You Don’t Need a Certified Facility

Diverting 50% or more waste using an RCI Certified facility is a significant achievement in sustainable waste management. However, it’s important to note that it’s not a requirement to earn the 2 points for Construction Waste on a LEED project. Even without an RCI Certified facility, there are still plenty of opportunities to effectively manage construction waste and achieve your sustainability goals.

Comingled – Average Facility Rate

When sending materials to a commingled recycling facility, take note of the facility’s average recycling rate and recognize that any material categorized as ADC must be shown as waste, not diversion. While LEED reviewers are not concerned about the final destination of your material streams, as long as you avoid landfill, they do pay close attention to the documentation and may flag any inconsistencies in your claimed diversion rate versus the actual source separated streams.

Get Creative

Pro Riverside Recycling & Disposal offers an eco-friendly solution for managing construction waste by taking clean roll-off box loads of sheet rock, concrete debris, asphalt debris, and roofing shingles to use as road base at their Solid Waste Facility Working Face. This approach minimizes the need for mining virgin limestone aggregate, making it an ideal contribution towards a project’s LEED waste goals.

Additionally, some teams opt to have their concrete crushed up for use on-site or on other projects, while others investigate Extended Producer Responsibility Programs from manufacturers of flooring and ceiling tiles for further waste reduction. Multiple local haulers may be required to handle specific waste streams, and estimation may be needed if haulers lack scales.

Communicate & Educate

Effective communication and education are key components of a successful waste management plan, particularly when it comes to earning credits for sustainable waste management practices.

  • Set up optimum dumpster placement
  • Ensure workers understand which materials go into which dumpsters
  • Communicate often with those on your site and ensure they understand how important their cooperation is to earning the credit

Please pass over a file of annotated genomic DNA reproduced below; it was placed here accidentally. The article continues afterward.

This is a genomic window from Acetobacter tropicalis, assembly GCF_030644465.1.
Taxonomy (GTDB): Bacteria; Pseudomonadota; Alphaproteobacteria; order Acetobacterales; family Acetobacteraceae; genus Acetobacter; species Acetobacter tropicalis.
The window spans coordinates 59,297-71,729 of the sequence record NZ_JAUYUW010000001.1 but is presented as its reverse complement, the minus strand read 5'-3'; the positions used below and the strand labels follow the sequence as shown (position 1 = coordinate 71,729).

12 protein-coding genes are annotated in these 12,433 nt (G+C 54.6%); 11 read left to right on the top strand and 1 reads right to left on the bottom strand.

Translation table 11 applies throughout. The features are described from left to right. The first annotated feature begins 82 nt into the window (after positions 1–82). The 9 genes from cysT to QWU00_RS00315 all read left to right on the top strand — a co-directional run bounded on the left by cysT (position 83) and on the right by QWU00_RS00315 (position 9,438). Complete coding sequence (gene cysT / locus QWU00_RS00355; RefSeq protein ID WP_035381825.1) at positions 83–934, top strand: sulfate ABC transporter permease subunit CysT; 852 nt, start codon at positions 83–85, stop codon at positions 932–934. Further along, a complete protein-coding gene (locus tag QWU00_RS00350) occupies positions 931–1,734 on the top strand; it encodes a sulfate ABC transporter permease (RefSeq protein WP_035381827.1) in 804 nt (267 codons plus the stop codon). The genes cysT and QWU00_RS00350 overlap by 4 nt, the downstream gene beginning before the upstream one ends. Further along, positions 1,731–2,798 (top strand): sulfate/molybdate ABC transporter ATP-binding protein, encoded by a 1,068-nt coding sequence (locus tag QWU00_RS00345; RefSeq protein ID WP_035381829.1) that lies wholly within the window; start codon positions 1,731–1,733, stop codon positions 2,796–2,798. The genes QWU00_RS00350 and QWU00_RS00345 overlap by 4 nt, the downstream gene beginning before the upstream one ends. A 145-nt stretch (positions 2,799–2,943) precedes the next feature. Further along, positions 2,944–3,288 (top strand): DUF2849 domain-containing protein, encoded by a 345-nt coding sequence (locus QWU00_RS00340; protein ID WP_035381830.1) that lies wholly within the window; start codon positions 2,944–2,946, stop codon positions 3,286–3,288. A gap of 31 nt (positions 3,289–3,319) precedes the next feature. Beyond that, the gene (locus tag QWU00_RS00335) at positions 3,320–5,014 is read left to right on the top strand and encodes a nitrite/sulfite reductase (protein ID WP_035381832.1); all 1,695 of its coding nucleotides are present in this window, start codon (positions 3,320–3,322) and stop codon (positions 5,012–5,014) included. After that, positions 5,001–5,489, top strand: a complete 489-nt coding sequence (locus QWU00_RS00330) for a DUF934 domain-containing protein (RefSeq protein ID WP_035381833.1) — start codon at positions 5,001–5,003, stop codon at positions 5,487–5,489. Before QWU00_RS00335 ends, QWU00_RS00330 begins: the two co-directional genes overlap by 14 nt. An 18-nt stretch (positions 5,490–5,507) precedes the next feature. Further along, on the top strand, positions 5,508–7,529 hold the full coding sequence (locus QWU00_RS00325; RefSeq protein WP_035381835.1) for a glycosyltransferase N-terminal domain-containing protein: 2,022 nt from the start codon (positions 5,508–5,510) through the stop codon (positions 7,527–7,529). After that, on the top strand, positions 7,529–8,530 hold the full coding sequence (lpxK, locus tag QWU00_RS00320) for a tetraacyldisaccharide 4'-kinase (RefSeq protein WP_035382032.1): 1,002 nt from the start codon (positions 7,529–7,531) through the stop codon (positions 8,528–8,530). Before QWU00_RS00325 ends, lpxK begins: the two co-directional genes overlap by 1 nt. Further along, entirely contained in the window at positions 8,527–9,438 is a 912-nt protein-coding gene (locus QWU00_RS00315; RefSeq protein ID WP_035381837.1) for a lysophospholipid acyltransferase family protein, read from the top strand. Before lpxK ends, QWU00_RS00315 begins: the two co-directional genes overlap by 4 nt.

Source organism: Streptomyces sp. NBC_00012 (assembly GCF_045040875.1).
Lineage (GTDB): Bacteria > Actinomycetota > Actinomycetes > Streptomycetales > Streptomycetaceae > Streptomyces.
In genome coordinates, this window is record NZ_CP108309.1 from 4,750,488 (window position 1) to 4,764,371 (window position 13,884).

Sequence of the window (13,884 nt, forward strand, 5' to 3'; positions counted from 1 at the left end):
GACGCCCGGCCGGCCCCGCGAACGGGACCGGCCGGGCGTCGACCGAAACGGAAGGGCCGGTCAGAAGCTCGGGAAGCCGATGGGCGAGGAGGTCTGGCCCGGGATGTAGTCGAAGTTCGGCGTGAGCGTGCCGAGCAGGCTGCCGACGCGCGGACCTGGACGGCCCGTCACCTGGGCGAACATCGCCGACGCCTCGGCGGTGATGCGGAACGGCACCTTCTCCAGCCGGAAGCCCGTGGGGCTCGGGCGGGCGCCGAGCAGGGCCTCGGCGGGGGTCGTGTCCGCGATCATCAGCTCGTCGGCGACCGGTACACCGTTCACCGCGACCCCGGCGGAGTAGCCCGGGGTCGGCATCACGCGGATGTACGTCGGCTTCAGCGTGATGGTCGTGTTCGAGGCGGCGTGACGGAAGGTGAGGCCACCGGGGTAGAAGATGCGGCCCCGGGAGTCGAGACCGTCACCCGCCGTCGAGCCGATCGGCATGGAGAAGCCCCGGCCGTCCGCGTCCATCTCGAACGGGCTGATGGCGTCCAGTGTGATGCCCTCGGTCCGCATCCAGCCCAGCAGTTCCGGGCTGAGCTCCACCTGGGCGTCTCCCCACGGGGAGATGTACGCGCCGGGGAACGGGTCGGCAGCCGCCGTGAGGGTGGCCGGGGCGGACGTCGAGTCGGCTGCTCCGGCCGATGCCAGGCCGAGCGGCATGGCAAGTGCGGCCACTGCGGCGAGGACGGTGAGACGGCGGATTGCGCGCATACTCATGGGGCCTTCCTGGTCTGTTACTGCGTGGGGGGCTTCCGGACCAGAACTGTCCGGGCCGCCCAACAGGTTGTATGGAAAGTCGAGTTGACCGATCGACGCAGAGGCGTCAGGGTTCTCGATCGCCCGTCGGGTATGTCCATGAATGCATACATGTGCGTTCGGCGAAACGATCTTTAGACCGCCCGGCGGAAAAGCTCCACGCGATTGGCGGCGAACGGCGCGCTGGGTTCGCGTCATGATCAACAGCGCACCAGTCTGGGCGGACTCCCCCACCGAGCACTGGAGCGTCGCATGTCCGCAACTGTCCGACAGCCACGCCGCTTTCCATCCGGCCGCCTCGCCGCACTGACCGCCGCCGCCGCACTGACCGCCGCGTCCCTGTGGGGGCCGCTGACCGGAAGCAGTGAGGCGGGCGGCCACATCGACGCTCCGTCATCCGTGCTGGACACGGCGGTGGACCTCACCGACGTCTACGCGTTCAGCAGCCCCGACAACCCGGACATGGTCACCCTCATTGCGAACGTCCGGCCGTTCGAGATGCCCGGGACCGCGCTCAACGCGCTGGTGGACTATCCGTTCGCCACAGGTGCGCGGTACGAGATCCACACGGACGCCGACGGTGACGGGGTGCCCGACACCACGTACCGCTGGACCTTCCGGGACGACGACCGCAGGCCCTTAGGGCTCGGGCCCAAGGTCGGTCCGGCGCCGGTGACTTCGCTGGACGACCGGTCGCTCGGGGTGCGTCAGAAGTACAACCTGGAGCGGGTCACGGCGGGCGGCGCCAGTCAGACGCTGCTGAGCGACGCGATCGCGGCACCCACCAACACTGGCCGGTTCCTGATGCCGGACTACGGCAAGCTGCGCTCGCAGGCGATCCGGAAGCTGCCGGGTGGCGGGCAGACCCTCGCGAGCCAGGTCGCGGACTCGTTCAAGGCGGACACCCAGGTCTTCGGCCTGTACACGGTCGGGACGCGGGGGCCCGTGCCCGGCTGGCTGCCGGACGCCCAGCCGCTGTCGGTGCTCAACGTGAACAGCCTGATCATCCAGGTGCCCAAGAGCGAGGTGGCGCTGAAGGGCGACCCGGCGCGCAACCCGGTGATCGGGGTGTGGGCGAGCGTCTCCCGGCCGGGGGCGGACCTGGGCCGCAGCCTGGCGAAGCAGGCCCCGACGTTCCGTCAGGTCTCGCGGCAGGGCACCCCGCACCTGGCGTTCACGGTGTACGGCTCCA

• Provide legible signage in the relevant language(s)

Track & Report

Efficient tracking and reporting is essential for a successful LEED construction waste management plan. Here are some best practices for tracking and reporting:

  • Track and report monthly
  • Calculate if the project is doing better by lbs/sf  or by diversion rate. Decide if it’s best for you to purse v4 or v4.1 based on your credit goals. Projects can pursue v4.1 on a credit by credit basis. Green Badger’s software covers all construction credits and has a toggle on the waste portion of the platform so you can easily see which version of LEED is offering you the most points.
  • Provide a final waste report, showing all waste generated, landfill, and diversion amounts.  Calculations can be in weight or volume, but must be consistent throughout.

In conclusion, there are many important steps you can take to secure those 2 points for Construction Waste Management. Here’s a quick recap of the main points to keep in mind:

  • Know how to achieve the credits.
  • Prioritize waste reduction before it’s create as well as manage unavoidable construction waste.
  • Mange the entire waste process by researching, planning, and communicating.
  • Know your markets, haulers, and recycling facilities processes and limitations.
  • Manage your jobsite by communicating, posting clear signage, and proving one dumpster at a time.

Managing your construction waste might take a little more work but proper research, management, data, and communication can help you earn the waste credits that you need.